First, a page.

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Last Updated : Jun 05, 2018 04:07 PM IST | Source: Moneycontrol.com

INTERVIEW | After 21 mln tn capacity, SAIL aims to achieve 50 in 15 years with zero sales of semis: Chairman PK Singh

Singh talked about how he and his team had gone out explaining to the workers why and how they needed to bear pain in the short-term to revive the company

Dhirendra Tripathi
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PK Singh has an onerous task. As Steel Authority of India Chairman, he steers many of India’s first Prime Minister Jawaharlal Nehru’s Temples of Modern India – the Rourkela, Bhilai, Durgapur, Bokaro and Burnpur steel plants. But in the marketplace, leadership is more an outcome of business acumen than history. It is this understanding that has helped Singh as he attempts to put a little bit of SAIL (back) in everybody’s life.

Moneycontrol caught up with the SAIL veteran at his office to know what had changed at the company and plenty has. Singh talked about how he and his team had gone out explaining to the workers why and how they needed to bear pain in the short-term to revive the company.

The Chairman told Moneycontrol that the company’s massive expansion plan was about to complete and the company was now drawing the roadmap to more than double its new 21 million tonne capacity to 50 million tonne in 10 to 15 years.


Singh said even as the company looked to expand further, it was also firm on reducing the sales of low-margin ‘semis’ (unfinished products) to zero in the coming years from its current share of 7 percent in total sales.

He said the proposed joint venture with ArcelorMittal, in the making for many years, would shortly come to fruition.

Edited excerpts:

You have now reported two successive quarters of profit. Tell us what changed.

We had undertaken number of actions in the company, there are many actions. I’ll cite a few. We had concentrated on the project completion quickly. We had concentrated on the ramping of production from the newer units. We had identified the inefficient and cost guzzlers in the organization. There we have reduced our production drastically or some of the units we have closed also.

Generally, PSUs and government sector are criticised for having high manpower. There also, in the last two years, there has been a drastic reduction in manpower cost, which has been done through the many measures that the company has undertaken.

Natural causes like the natural retirements has also helped. We had offered voluntary retirement to our employees and the percentage reduction in manpower cost has been achieved by increasing our revenues. We have brought down reduction in manpower cost to 15 percent from 22 percent.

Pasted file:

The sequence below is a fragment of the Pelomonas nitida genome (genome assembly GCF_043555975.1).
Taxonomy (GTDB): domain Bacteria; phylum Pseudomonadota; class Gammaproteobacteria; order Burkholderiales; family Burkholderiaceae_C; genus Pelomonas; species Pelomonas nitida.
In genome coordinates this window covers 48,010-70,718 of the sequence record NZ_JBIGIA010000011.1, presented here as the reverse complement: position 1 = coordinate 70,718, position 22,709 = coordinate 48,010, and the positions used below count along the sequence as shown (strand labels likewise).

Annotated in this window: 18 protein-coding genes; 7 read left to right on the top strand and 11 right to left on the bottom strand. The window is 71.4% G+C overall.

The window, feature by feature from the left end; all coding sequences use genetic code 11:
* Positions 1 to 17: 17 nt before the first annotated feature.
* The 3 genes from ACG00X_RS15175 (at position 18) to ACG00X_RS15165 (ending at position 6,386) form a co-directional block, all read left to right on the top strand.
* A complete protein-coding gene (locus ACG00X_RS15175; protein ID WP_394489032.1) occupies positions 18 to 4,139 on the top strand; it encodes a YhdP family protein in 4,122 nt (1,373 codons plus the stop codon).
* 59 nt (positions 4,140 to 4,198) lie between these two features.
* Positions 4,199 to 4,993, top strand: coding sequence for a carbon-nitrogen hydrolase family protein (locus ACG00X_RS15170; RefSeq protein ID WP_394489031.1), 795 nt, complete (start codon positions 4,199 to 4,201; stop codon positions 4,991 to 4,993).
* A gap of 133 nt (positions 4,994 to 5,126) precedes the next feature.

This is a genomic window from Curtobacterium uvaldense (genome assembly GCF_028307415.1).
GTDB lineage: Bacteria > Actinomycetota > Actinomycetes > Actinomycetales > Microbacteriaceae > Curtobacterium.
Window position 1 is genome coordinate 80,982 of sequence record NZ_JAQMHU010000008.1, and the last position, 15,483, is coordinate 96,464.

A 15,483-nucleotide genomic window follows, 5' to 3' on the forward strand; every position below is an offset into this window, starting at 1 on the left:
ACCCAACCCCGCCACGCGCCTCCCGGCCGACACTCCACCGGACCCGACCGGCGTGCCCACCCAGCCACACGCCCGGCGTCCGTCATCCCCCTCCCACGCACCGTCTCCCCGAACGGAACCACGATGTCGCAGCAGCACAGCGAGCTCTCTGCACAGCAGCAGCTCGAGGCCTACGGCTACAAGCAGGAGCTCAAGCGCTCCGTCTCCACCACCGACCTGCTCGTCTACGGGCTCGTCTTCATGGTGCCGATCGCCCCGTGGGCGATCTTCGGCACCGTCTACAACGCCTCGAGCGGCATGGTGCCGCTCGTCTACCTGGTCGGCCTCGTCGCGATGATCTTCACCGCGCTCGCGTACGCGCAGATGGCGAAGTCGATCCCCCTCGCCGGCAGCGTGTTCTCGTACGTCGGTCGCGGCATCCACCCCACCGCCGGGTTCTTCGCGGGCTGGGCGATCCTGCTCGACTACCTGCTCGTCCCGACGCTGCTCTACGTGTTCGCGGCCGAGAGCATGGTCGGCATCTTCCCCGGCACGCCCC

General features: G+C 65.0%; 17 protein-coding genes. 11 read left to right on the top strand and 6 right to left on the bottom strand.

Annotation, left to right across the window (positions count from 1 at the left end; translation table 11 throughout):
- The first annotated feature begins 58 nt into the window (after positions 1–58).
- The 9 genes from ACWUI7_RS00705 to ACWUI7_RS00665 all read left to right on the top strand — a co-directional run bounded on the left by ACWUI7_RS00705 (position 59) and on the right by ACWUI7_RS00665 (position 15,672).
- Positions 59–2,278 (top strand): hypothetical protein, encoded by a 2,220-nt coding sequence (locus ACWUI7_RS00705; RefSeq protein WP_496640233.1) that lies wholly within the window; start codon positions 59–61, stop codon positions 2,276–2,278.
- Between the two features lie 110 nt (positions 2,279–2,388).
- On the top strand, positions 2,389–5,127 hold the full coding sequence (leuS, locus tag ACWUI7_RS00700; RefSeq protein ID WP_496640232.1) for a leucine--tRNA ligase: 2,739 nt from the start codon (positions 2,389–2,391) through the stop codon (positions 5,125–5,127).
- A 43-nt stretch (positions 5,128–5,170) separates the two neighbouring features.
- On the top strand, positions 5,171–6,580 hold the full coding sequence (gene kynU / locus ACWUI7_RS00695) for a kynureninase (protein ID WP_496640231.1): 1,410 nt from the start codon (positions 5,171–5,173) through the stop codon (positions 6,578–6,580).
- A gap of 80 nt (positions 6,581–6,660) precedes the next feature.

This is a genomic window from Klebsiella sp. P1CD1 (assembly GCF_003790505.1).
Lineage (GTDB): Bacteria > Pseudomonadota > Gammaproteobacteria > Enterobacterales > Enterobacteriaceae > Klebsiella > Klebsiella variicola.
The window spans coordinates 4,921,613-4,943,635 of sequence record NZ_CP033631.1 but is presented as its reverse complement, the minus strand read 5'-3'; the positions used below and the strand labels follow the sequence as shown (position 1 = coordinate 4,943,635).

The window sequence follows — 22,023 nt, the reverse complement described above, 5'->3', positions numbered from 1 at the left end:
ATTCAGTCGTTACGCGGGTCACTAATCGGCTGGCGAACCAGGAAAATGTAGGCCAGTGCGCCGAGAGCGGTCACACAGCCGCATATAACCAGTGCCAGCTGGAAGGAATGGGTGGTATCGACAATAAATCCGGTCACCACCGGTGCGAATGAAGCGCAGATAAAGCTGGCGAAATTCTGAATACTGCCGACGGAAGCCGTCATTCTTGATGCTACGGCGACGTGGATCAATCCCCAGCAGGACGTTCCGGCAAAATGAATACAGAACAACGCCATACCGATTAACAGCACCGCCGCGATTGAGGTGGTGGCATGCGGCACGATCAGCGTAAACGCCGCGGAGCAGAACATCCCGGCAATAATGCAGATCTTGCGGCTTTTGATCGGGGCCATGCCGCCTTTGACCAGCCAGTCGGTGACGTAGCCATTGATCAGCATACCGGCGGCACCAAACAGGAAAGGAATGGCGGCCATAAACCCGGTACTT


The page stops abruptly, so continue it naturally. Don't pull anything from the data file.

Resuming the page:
Apart from that, we have also increased our revenues. So once the revenues increase, the percentage of manpower cost decreases. The rise in revenues was achieved due to more volumes and value added items like rails production.

In the past one year, our rail production increased by 35-40 percent. Other value added items are cold rolled products from Bokaro.

There has also been substantial improvement in production of plates from Rourkela. Our revenues have increased nearly 30 percent in the past one year. CPLY (corresponding period last year), is now Rs 56,000 crores, This has helped in reduction of manpower cost per ton and percentage-wise also.

We also took a number of in the marketing side, where we have identified the branches where our net sales realisations are higher. There are branches in our company where we get a better price for our product. There we have concentrated on more volumes and that has also helped us in increasing our revenues.

We are also selling semis, semi-finished products which fetch us lower prices. There also 15 percent reduction in the semi sales and similar emphasis will be there so that our low value items are sold less.

We don’t want any semis. We want to convert everything into finished products because that fetches a better price. Our mills are coming up. We will not be left with much semis. Semis comprise 6-7 percent of our volumes. We want it to be zero, whatever time it takes, one year, two years, three years. Every year, we are seeing a decline in sales of semis.

Pig iron is again a very, very low revenue item. There also, 40 percent reduction we have achieved in sales. Then on techno economic fronts, we have taken many steps.

How did the employees take it? What was their response?

A massive communication was undertaken. All my directors and I were involved and we had extensive communication exercises in all integrated steel plants, marketing and other units of SAIL. This has helped in communicating the real issues of the company to the employees.

They understood the intricacies and why company is doing bad, what needs to be done and why we should do it quickly. So that has helped. Now my employees are today quite aware of the financial position of the company. That is a new thing where the top leadership had been involved directly with the unions, workers, lower, junior officers, middle level officers, senior officers.

What about your customers, vendors?

We had several workshop interactions with our designers and architects for the new products that we have launched in the market. The steel ministry has also taken active steps so that these products are quickly absorbed in the market.

Your proposed joint venture with Arcelor is taking time to finalise. What’s taking so long?

We have already signed the term sheet and definitely we are heading towards definitive. It is a process which takes time because lot many issues are there and once you go for definitive. We are heading towards that and we have identified few sites also.

A team of ArcelorMittal recently visited our Rourkela steel plant. The plant will supply the substrate for the joint venture. The Rourkela plant will make  autograde hot rolled coil and the joint venture will be autograde cold rolled.

Our team is also going to visit within this month their plant in one or two countries in order to understand the technology and very shortly we will sign the definitive agreement.

Once definitive agreement is signed and after finalising the sites, we will take a call. We are also talking to the state governments. We are asking for some concessions and we will take a joint call.

When do you expect to start making profit on an annual basis? Any plans for debt reduction?